On a serious budget? Long Story Short Hostel is made for cheap stays, with easy-on-the-eye doubles and dorms and a wicked choice of a bar-cafe and street-level destination restaurant to pick from. Drinks until late — including Moravian wines from the region — or coffee roasted in nearby Brno add to the charm. If you’re splashing out on one thing, consider its Big One bedroom, complete with bathtub, sound system and mini bar (£76). Dorms from £9.50, bed only.

Where to eat

The appeal of Drapal, a hop-scented pub and restaurant on the fringes of the historical centre, is in the detail, in the warp and weft of the place. Walls are piled high with barrels, the wooden counter bar dominates proceedings and the menu is printed as a turn-of-the-century newspaper. Everyone, of course, is drinking steins of white-capped Pilsner Urquell, while lunch or dinner is equally belly-tingling. You’ll want a dictionary-thick flank steak (£10), kilo of smoked pork knee (£11) or pork chop (£5). Vegans beware.

Beer cocktails (Staropramen with Pepsi? A Hoegaarden mojito?) aren’t the only eyebrow-raisers at Potrefena Husa, a smartly located Upper Square branded restaurant-pub. With a popular terrace, it’s a people-watching hotspot on sunny days and the food ain’t half bad either. For the ultimate beer snack, pair your pilsner with Olomouc cheese tartar, served with spices and onions (£5), or take a deep dive into a throat-clearing bowl of Valachian sauerkraut soup. The sweet and sour broth made with smoked pork knee (£2) is the perfect warm-up for the house special: pork knuckle, with mustard and horseradish (£15).

For something meat-free, if hardly lighter, Faency Fries is a rapidly expanding Czech street food concept that tries to outdo the Belgians at what they do best. It specialises in piled-high pokes of crisp french fries covered in all manner of takeaway toppings. Plenty of options for veggies, including chilli mango and homemade Middle Eastern dips.

The pretty old town architecture makes Olomouc a pleasure to wander (Getty Images/iStockphoto)
The pretty old town architecture makes Olomouc a pleasure to wander (Getty Images/iStockphoto)

Where to drink

Ask a local and they’ll send you to Masne Kramy. The former butcher’s market near Upper Square has a walk-through arcade of dimly lit cocktail bars and pop-up pubs, most of which only get going on the weekend. The scene caters to revelling students from the city’s thriving university, so follow the crowd. Two to start with are mobster-themed cocktail bar Corleone’s and shisha club Kumo.

Like most Czech cities, Olomouc is populated by branded bars from the likes of the big two breweries, Staropramen and Pilsner Urquell. That’s no bad thing, even if independent-run LocaAle Pub is still a breath of fresh air near the main rail station. What’s not to like about ever-changing beer taps, darts, table football and — wait for it — tofu snacks in every form?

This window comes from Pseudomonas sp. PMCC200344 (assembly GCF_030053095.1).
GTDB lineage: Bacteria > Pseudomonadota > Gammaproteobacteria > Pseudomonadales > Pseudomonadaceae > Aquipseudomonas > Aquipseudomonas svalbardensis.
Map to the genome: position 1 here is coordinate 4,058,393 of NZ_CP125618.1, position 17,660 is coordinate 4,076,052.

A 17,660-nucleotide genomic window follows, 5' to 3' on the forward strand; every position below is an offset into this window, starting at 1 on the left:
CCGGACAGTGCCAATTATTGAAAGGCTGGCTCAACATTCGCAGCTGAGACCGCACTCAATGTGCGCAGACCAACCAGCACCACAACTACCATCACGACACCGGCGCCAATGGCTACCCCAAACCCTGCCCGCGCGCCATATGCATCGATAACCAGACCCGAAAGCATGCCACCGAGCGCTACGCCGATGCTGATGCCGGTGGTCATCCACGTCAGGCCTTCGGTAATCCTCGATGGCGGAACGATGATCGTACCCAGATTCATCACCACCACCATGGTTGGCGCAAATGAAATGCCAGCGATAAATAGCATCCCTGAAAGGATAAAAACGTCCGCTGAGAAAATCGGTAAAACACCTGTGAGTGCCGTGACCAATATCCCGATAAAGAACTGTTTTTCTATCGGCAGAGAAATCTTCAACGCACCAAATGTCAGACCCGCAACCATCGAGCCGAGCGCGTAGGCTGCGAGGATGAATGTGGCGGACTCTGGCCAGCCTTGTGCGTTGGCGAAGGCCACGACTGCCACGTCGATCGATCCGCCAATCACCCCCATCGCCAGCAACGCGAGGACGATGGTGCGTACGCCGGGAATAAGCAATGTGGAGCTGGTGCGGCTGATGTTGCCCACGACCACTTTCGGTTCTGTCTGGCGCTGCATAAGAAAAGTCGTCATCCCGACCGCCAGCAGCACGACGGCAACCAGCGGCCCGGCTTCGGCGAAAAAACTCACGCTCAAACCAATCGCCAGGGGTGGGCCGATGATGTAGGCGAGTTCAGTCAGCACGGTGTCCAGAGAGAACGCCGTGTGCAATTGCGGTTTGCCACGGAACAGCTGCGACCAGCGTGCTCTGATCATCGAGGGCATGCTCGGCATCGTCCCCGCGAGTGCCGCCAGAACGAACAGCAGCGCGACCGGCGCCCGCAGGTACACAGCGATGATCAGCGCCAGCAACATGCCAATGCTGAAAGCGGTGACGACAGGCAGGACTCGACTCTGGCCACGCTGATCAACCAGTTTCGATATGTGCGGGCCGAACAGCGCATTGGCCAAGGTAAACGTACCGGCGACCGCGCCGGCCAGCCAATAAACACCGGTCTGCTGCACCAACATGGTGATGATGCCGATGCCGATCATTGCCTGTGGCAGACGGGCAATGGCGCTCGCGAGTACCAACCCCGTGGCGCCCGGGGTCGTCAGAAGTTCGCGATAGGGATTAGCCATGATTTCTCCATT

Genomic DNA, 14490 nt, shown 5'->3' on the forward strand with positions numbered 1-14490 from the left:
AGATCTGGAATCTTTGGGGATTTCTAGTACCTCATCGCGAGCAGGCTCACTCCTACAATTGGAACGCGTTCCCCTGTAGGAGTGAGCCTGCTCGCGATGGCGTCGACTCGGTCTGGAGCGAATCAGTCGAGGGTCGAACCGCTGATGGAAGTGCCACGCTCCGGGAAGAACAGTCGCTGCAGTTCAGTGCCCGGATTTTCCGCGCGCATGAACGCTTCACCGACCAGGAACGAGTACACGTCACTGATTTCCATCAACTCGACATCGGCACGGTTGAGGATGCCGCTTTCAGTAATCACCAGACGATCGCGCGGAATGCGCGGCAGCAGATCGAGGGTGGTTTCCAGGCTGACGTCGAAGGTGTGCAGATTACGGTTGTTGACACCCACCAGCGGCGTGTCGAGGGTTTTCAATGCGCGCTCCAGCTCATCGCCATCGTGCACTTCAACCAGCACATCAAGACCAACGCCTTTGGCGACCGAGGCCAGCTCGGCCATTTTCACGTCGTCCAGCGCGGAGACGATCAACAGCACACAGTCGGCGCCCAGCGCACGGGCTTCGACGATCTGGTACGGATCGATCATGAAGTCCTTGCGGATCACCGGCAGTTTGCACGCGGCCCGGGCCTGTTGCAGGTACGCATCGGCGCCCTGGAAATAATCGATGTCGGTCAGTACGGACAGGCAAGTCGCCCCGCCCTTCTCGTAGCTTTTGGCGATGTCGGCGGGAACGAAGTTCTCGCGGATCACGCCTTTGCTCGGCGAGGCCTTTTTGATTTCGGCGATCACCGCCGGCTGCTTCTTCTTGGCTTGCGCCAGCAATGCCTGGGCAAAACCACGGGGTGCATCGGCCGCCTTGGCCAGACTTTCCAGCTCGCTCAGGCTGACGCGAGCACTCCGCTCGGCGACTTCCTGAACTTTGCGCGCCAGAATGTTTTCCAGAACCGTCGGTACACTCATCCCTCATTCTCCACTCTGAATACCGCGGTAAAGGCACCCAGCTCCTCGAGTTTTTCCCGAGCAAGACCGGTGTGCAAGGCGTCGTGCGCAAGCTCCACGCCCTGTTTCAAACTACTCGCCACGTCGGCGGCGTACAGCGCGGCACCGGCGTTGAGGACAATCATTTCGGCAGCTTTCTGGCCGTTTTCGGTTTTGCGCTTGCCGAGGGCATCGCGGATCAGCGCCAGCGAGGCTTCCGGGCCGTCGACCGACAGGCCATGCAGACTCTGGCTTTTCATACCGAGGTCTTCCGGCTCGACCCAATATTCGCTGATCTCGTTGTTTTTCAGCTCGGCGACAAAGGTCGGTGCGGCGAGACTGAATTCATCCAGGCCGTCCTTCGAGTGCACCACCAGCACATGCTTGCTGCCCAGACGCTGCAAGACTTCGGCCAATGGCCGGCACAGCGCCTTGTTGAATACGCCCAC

Architectural highlight

You’d be hard pushed to find someone who wouldn’t point to the postcard-primed Holy Trinity Column. But our money is on Bouzov Castle, a Disney-like chateau 35km west of the city. The Moravian bastion is a humdinger of a medieval fortress, with a horseshoe-shaped grouping of witches-hat towers, turrets, armouries and guard houses.

Nuts and bolts

What currency do I need?

Czech koruna (Kč).

What language do they speak?

Czech. Expect potted English from old-timers, but free-flowing banter with younger Czechs and students.

Should I tip?

Up to you. Typically 10 per cent in restaurants.

What’s the time difference?

One hour ahead of the UK.

What’s the average flight time?

Nearest airport Brno-Turany is 2 hours 5 minutes from the UK.

Public transport

There’s a comprehensive bus and tram network throughout the city, with tickets easy to buy in stores, at stops or directly from drivers. Find more info here: dpmo.cz.

Best view

Content with its medieval bone structure, Olomouc has no flashy rooftop cocktail bars or glassy observation decks. Instead, the most impressive view is at street level, gazing on Upper Square –preferably in summer time, around the witching hour, with a beer in hand, at one of the piazza’s many restaurant terraces.

Insider tip

The Olomouc Region Card lets you visit more than 100 places in Olomouc, Central Moravia and beyond, including castles, chateaux and museums. In Olomouc, this includes visits to the Museum of Modern Art and Archbishop’s Palace, while public transport is also free.

Trying to fly less?

You can get to Olomouc overland by train – take the Eurostar from London to Brussels (2 hours 10 minutes), then the ICE train onward to Frankfurt (2 hours 50), then another ICE to Dresden (4 and a half hours) and an EC train onward to Prague’s Hlavni Nadrazi (2 hours 25). Once in the Czech Republic it’s just over two hours onwards to Olomouc’s main station.

Fine with flying?

From the UK, the closest airport to Olomouc is Brno, with twice-weekly Ryanair flights from London Stansted taking 2 hours 5 minutes. Trains from Brno to Olomouc take around an hour.